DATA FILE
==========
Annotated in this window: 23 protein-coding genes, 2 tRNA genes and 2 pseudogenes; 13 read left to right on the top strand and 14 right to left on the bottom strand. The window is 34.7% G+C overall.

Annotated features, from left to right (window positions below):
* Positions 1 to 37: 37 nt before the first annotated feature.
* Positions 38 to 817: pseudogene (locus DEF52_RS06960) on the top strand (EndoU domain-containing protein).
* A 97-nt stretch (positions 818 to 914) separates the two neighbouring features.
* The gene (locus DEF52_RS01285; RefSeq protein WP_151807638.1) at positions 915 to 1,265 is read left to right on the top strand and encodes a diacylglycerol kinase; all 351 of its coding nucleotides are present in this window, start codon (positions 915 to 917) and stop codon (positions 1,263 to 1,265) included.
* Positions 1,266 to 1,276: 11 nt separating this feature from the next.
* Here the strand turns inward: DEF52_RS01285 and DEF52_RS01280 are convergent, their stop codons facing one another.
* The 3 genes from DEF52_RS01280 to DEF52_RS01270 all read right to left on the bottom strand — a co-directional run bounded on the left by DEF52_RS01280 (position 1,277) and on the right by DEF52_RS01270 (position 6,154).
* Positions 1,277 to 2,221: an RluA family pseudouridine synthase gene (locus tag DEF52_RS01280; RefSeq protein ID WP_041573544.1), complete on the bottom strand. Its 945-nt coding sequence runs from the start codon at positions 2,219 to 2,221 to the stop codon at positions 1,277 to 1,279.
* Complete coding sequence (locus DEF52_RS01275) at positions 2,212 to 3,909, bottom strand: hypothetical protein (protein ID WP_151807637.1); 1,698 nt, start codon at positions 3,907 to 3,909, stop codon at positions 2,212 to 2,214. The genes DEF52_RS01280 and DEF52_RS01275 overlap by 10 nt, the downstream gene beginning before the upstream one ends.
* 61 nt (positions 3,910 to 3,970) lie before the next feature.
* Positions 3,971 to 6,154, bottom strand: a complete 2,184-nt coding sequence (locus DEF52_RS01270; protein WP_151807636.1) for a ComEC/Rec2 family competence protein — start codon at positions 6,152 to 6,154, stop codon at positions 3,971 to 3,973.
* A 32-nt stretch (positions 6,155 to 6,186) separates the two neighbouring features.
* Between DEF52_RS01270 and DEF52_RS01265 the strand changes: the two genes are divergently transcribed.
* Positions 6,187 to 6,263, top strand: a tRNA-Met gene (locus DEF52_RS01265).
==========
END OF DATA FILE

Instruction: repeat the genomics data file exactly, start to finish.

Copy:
Annotated in this window: 23 protein-coding genes, 2 tRNA genes and 2 pseudogenes; 13 read left to right on the top strand and 14 right to left on the bottom strand. The window is 34.7% G+C overall.

Annotated features, from left to right (window positions below):
* Positions 1 to 37: 37 nt before the first annotated feature.
* Positions 38 to 817: pseudogene (locus DEF52_RS06960) on the top strand (EndoU domain-containing protein).
* A 97-nt stretch (positions 818 to 914) separates the two neighbouring features.
* The gene (locus DEF52_RS01285; RefSeq protein WP_151807638.1) at positions 915 to 1,265 is read left to right on the top strand and encodes a diacylglycerol kinase; all 351 of its coding nucleotides are present in this window, start codon (positions 915 to 917) and stop codon (positions 1,263 to 1,265) included.
* Positions 1,266 to 1,276: 11 nt separating this feature from the next.
* Here the strand turns inward: DEF52_RS01285 and DEF52_RS01280 are convergent, their stop codons facing one another.
* The 3 genes from DEF52_RS01280 to DEF52_RS01270 all read right to left on the bottom strand — a co-directional run bounded on the left by DEF52_RS01280 (position 1,277) and on the right by DEF52_RS01270 (position 6,154).
* Positions 1,277 to 2,221: an RluA family pseudouridine synthase gene (locus tag DEF52_RS01280; RefSeq protein ID WP_041573544.1), complete on the bottom strand. Its 945-nt coding sequence runs from the start codon at positions 2,219 to 2,221 to the stop codon at positions 1,277 to 1,279.
* Complete coding sequence (locus DEF52_RS01275) at positions 2,212 to 3,909, bottom strand: hypothetical protein (protein ID WP_151807637.1); 1,698 nt, start codon at positions 3,907 to 3,909, stop codon at positions 2,212 to 2,214. The genes DEF52_RS01280 and DEF52_RS01275 overlap by 10 nt, the downstream gene beginning before the upstream one ends.
* 61 nt (positions 3,910 to 3,970) lie before the next feature.
* Positions 3,971 to 6,154, bottom strand: a complete 2,184-nt coding sequence (locus DEF52_RS01270; protein WP_151807636.1) for a ComEC/Rec2 family competence protein — start codon at positions 6,152 to 6,154, stop codon at positions 3,971 to 3,973.
* A 32-nt stretch (positions 6,155 to 6,186) separates the two neighbouring features.
* Between DEF52_RS01270 and DEF52_RS01265 the strand changes: the two genes are divergently transcribed.
* Positions 6,187 to 6,263, top strand: a tRNA-Met gene (locus DEF52_RS01265).